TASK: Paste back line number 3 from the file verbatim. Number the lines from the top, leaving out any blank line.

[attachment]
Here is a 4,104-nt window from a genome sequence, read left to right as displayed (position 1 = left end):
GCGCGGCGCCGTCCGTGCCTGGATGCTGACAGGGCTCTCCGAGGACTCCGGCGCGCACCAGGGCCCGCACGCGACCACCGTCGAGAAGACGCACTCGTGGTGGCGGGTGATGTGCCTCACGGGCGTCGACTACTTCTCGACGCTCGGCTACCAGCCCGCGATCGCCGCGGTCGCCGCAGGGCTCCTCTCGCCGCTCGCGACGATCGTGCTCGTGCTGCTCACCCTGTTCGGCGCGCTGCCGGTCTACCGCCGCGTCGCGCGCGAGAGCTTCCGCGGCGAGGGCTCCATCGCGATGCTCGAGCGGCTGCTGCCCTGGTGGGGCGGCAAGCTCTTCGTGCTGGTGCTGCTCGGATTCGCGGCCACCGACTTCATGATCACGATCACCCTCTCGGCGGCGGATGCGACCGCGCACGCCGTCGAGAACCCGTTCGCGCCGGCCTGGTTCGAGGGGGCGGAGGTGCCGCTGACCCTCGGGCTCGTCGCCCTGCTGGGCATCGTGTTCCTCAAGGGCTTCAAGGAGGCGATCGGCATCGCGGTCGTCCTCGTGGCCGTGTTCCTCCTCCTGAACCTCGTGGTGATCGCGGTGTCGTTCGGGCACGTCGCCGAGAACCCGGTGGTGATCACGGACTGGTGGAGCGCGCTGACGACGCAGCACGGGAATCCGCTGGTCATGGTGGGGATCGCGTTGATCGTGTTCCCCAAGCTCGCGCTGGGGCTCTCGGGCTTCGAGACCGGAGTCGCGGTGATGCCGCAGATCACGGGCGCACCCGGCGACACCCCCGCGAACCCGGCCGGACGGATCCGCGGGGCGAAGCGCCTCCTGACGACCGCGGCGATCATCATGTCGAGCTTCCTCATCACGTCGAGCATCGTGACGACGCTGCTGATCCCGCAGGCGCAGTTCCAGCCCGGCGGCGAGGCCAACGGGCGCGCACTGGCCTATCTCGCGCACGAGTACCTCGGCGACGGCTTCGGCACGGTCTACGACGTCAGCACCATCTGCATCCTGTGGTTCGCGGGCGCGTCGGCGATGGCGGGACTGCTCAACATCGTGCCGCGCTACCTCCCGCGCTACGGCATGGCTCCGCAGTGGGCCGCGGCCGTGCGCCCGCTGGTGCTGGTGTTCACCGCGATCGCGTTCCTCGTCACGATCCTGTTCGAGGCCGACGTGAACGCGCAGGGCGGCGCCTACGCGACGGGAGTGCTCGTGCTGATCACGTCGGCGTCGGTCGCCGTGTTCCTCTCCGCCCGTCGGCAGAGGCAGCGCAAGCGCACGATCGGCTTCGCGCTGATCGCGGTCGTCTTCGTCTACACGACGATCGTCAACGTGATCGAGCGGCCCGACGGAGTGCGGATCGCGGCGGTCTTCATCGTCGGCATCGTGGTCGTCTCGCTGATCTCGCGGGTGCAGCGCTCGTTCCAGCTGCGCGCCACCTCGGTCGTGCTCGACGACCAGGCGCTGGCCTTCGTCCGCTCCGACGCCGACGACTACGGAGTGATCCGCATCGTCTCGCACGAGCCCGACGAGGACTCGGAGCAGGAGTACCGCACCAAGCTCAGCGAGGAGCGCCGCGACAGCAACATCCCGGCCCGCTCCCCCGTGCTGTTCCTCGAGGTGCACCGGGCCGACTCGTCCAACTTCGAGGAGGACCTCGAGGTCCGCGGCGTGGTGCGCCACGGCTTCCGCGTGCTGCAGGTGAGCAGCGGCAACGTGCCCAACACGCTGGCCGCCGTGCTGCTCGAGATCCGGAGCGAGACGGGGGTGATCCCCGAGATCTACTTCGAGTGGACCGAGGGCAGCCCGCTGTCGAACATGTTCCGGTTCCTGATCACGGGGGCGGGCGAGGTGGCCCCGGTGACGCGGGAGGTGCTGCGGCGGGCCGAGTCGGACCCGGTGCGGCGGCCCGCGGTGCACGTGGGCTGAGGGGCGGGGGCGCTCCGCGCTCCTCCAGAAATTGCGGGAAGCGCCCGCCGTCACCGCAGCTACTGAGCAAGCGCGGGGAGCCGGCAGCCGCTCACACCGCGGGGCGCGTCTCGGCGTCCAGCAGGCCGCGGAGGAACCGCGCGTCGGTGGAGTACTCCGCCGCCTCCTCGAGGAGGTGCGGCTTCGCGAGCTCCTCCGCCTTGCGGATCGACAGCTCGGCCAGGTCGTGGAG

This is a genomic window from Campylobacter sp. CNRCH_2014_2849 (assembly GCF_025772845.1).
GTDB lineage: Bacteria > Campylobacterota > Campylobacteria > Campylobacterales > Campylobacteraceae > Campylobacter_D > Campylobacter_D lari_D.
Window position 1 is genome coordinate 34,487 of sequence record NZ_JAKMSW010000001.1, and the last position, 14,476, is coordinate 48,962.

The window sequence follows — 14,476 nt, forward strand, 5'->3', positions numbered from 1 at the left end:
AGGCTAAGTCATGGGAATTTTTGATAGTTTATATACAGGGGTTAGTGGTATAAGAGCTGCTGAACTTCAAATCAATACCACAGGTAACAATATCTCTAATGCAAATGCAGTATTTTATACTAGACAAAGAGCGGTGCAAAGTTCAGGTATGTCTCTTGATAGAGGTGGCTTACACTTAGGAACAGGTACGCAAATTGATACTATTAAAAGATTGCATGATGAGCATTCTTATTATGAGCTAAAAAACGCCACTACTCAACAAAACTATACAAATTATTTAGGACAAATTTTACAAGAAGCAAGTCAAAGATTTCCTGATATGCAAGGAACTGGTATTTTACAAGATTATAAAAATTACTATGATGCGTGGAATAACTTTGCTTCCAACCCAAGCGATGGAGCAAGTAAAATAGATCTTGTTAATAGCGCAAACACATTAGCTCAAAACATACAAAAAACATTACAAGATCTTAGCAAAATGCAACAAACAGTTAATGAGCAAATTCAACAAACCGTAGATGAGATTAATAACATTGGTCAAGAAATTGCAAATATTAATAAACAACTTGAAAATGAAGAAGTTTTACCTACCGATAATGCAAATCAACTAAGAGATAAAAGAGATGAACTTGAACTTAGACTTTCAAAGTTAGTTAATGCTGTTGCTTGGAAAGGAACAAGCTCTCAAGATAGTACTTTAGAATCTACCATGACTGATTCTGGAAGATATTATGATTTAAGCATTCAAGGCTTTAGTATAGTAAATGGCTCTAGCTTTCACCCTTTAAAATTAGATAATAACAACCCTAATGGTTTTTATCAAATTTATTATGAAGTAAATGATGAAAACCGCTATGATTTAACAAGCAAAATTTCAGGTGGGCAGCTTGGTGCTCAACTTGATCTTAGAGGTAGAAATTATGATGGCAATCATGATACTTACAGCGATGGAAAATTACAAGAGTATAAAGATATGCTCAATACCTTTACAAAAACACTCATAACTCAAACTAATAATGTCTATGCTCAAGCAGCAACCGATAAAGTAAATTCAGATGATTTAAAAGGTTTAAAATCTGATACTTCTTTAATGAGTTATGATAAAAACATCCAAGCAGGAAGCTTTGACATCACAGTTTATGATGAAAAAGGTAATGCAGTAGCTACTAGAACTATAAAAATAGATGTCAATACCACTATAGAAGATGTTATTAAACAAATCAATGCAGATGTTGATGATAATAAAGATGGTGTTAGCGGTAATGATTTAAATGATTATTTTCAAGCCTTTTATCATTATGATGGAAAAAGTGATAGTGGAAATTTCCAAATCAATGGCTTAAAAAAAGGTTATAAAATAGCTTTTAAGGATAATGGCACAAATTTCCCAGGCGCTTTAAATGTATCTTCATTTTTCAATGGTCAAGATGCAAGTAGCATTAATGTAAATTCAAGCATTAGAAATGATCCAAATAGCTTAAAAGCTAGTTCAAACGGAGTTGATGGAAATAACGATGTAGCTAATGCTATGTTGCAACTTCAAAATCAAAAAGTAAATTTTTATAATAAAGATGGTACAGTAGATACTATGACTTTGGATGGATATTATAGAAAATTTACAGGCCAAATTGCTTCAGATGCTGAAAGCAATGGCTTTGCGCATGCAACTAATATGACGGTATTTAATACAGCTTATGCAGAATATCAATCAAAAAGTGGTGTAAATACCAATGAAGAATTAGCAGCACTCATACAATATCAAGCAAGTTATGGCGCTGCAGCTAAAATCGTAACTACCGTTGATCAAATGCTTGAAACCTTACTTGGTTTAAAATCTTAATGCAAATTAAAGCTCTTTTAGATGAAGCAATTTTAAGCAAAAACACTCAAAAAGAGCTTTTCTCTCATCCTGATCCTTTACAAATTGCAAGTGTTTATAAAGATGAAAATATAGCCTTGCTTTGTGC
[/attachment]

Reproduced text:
This is a genomic window from Campylobacter sp. CNRCH_2014_2849 (assembly GCF_025772845.1).